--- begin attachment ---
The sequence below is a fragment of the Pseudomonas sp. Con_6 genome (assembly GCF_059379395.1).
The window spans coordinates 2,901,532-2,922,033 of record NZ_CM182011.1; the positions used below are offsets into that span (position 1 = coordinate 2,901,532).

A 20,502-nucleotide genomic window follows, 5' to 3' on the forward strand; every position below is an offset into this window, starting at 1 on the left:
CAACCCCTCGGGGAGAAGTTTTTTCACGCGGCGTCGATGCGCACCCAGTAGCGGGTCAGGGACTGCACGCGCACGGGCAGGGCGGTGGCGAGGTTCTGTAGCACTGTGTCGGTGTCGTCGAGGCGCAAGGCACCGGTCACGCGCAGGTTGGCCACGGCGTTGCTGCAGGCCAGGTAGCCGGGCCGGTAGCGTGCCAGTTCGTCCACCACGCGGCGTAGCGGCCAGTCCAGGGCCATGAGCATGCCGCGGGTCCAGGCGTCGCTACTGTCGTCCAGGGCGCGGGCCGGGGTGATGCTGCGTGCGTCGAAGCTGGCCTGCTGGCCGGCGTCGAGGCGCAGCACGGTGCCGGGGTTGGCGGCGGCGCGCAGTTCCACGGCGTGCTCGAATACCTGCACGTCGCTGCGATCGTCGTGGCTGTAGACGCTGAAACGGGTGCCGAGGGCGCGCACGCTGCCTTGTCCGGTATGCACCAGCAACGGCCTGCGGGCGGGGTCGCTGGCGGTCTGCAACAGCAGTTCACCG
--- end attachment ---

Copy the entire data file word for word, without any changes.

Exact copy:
The sequence below is a fragment of the Pseudomonas sp. Con_6 genome (assembly GCF_059379395.1).
The window spans coordinates 2,901,532-2,922,033 of record NZ_CM182011.1; the positions used below are offsets into that span (position 1 = coordinate 2,901,532).

A 20,502-nucleotide genomic window follows, 5' to 3' on the forward strand; every position below is an offset into this window, starting at 1 on the left:
CAACCCCTCGGGGAGAAGTTTTTTCACGCGGCGTCGATGCGCACCCAGTAGCGGGTCAGGGACTGCACGCGCACGGGCAGGGCGGTGGCGAGGTTCTGTAGCACTGTGTCGGTGTCGTCGAGGCGCAAGGCACCGGTCACGCGCAGGTTGGCCACGGCGTTGCTGCAGGCCAGGTAGCCGGGCCGGTAGCGTGCCAGTTCGTCCACCACGCGGCGTAGCGGCCAGTCCAGGGCCATGAGCATGCCGCGGGTCCAGGCGTCGCTACTGTCGTCCAGGGCGCGGGCCGGGGTGATGCTGCGTGCGTCGAAGCTGGCCTGCTGGCCGGCGTCGAGGCGCAGCACGGTGCCGGGGTTGGCGGCGGCGCGCAGTTCCACGGCGTGCTCGAATACCTGCACGTCGCTGCGATCGTCGTGGCTGTAGACGCTGAAACGGGTGCCGAGGGCGCGCACGCTGCCTTGTCCGGTATGCACCAGCAACGGCCTGCGGGCGGGGTCGCTGGCGGTCTGCAACAGCAGTTCACCG